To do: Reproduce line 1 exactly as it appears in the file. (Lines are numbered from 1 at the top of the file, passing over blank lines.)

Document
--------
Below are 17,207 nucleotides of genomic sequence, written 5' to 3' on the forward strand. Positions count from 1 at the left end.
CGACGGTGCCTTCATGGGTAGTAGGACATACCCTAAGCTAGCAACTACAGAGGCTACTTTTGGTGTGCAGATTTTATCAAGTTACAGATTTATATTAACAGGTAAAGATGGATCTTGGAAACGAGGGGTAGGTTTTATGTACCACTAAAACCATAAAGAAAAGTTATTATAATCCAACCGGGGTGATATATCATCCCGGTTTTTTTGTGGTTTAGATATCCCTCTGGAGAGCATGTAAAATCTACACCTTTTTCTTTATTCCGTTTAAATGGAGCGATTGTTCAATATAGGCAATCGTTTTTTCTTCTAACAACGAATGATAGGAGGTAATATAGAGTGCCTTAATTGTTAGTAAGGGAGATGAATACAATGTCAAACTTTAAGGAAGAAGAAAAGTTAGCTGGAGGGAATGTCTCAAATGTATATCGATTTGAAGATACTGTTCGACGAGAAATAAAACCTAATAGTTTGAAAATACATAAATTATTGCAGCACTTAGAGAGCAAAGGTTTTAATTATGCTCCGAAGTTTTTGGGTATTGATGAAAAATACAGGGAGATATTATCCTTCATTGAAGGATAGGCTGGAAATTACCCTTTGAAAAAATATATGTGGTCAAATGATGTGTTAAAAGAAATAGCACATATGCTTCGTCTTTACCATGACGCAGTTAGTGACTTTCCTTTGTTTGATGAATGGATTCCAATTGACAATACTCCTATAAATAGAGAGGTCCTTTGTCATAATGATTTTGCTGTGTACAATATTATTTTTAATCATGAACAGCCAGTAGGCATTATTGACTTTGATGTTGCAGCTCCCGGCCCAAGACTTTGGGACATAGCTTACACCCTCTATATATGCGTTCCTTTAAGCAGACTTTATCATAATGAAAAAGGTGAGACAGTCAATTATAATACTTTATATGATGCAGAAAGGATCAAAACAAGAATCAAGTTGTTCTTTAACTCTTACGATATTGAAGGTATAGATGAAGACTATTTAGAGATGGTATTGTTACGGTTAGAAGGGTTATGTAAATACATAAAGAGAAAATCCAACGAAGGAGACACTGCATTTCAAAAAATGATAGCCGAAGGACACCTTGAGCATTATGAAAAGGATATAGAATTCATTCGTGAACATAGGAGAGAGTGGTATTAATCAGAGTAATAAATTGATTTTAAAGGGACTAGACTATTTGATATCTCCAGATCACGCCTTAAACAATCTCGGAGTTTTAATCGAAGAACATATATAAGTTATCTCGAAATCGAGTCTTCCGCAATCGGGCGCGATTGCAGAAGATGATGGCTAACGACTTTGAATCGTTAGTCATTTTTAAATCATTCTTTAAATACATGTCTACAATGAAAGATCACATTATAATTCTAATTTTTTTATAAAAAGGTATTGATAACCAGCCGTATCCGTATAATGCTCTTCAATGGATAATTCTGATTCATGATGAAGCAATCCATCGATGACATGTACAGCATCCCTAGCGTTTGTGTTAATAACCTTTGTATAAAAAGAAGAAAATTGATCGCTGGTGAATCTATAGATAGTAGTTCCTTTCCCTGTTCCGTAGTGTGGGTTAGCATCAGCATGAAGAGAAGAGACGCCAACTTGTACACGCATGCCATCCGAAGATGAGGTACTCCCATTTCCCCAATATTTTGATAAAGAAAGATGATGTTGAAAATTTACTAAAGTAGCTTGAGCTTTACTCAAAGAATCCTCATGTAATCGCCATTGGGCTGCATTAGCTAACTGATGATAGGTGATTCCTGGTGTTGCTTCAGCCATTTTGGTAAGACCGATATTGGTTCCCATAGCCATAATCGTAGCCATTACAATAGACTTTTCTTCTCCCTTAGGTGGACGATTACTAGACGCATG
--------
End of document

Below are 17,207 nucleotides of genomic sequence, written 5' to 3' on the forward strand. Positions count from 1 at the left end.